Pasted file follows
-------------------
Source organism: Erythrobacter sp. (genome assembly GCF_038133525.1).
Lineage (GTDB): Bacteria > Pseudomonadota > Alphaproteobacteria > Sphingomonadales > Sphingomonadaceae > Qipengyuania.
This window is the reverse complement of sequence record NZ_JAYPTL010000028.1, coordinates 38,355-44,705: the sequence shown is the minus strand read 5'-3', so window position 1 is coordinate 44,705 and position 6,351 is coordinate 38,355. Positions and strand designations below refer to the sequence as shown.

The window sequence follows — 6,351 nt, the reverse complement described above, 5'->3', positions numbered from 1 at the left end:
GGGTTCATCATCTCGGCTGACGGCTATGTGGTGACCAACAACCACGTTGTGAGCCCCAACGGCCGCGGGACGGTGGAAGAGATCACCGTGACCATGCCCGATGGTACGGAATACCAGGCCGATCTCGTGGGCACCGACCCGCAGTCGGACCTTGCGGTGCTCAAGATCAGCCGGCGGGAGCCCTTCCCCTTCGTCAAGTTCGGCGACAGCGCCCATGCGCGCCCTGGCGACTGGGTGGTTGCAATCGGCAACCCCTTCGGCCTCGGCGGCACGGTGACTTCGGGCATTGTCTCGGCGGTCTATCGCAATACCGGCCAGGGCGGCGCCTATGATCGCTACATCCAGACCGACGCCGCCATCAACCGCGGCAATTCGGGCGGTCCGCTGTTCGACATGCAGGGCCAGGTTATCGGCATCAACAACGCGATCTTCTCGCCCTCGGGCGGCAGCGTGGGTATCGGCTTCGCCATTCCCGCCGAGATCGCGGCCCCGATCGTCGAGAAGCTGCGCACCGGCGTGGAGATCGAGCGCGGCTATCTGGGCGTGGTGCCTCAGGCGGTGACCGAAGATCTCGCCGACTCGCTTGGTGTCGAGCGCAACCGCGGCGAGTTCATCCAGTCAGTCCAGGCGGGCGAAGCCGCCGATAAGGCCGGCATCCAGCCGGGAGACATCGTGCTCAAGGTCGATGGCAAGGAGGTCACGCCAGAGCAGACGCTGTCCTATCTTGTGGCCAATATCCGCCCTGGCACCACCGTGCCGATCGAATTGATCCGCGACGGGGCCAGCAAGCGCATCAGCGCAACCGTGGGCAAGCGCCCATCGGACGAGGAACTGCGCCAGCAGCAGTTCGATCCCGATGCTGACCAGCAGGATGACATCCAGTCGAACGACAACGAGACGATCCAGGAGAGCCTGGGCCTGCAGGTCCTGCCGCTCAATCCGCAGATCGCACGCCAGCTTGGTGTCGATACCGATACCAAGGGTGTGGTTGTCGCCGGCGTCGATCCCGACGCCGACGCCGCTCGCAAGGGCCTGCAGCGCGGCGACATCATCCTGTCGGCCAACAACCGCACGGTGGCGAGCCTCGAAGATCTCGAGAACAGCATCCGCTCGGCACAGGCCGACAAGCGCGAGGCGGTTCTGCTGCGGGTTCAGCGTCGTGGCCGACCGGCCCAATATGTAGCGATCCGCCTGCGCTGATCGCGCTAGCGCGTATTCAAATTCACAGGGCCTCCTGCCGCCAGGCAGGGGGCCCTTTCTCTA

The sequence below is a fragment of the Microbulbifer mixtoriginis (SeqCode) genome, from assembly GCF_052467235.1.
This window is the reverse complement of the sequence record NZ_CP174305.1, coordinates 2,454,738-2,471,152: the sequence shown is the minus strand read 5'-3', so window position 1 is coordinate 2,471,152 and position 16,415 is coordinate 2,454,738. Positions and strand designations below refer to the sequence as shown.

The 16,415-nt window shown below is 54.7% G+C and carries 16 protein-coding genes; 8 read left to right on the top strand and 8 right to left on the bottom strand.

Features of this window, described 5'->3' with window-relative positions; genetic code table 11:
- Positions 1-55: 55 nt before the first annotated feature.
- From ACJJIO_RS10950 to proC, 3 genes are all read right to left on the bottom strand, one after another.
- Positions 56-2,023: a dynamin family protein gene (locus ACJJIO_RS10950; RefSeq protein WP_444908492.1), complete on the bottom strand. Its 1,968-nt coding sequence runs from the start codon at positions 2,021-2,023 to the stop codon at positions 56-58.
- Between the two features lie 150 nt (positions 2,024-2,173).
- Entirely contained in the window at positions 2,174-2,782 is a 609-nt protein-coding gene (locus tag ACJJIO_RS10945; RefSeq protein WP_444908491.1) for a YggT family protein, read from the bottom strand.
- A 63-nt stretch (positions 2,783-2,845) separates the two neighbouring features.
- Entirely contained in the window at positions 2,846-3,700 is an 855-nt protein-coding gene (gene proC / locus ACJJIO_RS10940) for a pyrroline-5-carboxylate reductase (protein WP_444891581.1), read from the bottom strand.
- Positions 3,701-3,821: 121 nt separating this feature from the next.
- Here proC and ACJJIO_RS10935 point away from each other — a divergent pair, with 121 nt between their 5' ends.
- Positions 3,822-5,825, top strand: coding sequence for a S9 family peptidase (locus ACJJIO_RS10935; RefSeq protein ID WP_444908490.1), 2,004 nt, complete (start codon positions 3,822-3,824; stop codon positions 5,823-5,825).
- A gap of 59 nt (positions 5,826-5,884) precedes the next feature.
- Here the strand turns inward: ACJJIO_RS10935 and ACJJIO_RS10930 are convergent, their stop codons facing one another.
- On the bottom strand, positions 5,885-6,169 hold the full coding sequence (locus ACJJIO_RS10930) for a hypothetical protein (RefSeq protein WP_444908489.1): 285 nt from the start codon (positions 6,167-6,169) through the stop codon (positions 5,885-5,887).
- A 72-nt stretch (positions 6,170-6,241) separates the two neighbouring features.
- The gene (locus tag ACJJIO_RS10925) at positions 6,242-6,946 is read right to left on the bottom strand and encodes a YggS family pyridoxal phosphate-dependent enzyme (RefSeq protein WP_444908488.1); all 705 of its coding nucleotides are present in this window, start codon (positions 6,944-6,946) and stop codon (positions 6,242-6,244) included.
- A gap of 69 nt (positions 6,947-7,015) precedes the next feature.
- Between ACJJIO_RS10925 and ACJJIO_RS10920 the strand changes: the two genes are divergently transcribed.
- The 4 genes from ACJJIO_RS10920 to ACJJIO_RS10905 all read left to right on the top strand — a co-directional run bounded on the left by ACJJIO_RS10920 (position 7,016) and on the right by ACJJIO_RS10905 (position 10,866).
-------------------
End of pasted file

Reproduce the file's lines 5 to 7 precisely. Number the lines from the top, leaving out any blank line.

GGGTTCATCATCTCGGCTGACGGCTATGTGGTGACCAACAACCACGTTGTGAGCCCCAACGGCCGCGGGACGGTGGAAGAGATCACCGTGACCATGCCCGATGGTACGGAATACCAGGCCGATCTCGTGGGCACCGACCCGCAGTCGGACCTTGCGGTGCTCAAGATCAGCCGGCGGGAGCCCTTCCCCTTCGTCAAGTTCGGCGACAGCGCCCATGCGCGCCCTGGCGACTGGGTGGTTGCAATCGGCAACCCCTTCGGCCTCGGCGGCACGGTGACTTCGGGCATTGTCTCGGCGGTCTATCGCAATACCGGCCAGGGCGGCGCCTATGATCGCTACATCCAGACCGACGCCGCCATCAACCGCGGCAATTCGGGCGGTCCGCTGTTCGACATGCAGGGCCAGGTTATCGGCATCAACAACGCGATCTTCTCGCCCTCGGGCGGCAGCGTGGGTATCGGCTTCGCCATTCCCGCCGAGATCGCGGCCCCGATCGTCGAGAAGCTGCGCACCGGCGTGGAGATCGAGCGCGGCTATCTGGGCGTGGTGCCTCAGGCGGTGACCGAAGATCTCGCCGACTCGCTTGGTGTCGAGCGCAACCGCGGCGAGTTCATCCAGTCAGTCCAGGCGGGCGAAGCCGCCGATAAGGCCGGCATCCAGCCGGGAGACATCGTGCTCAAGGTCGATGGCAAGGAGGTCACGCCAGAGCAGACGCTGTCCTATCTTGTGGCCAATATCCGCCCTGGCACCACCGTGCCGATCGAATTGATCCGCGACGGGGCCAGCAAGCGCATCAGCGCAACCGTGGGCAAGCGCCCATCGGACGAGGAACTGCGCCAGCAGCAGTTCGATCCCGATGCTGACCAGCAGGATGACATCCAGTCGAACGACAACGAGACGATCCAGGAGAGCCTGGGCCTGCAGGTCCTGCCGCTCAATCCGCAGATCGCACGCCAGCTTGGTGTCGATACCGATACCAAGGGTGTGGTTGTCGCCGGCGTCGATCCCGACGCCGACGCCGCTCGCAAGGGCCTGCAGCGCGGCGACATCATCCTGTCGGCCAACAACCGCACGGTGGCGAGCCTCGAAGATCTCGAGAACAGCATCCGCTCGGCACAGGCCGACAAGCGCGAGGCGGTTCTGCTGCGGGTTCAGCGTCGTGGCCGACCGGCCCAATATGTAGCGATCCGCCTGCGCTGATCGCGCTAGCGCGTATTCAAATTCACAGGGCCTCCTGCCGCCAGGCAGGGGGCCCTTTCTCTA

The sequence below is a fragment of the Microbulbifer mixtoriginis (SeqCode) genome, from assembly GCF_052467235.1.
This window is the reverse complement of the sequence record NZ_CP174305.1, coordinates 2,454,738-2,471,152: the sequence shown is the minus strand read 5'-3', so window position 1 is coordinate 2,471,152 and position 16,415 is coordinate 2,454,738. Positions and strand designations below refer to the sequence as shown.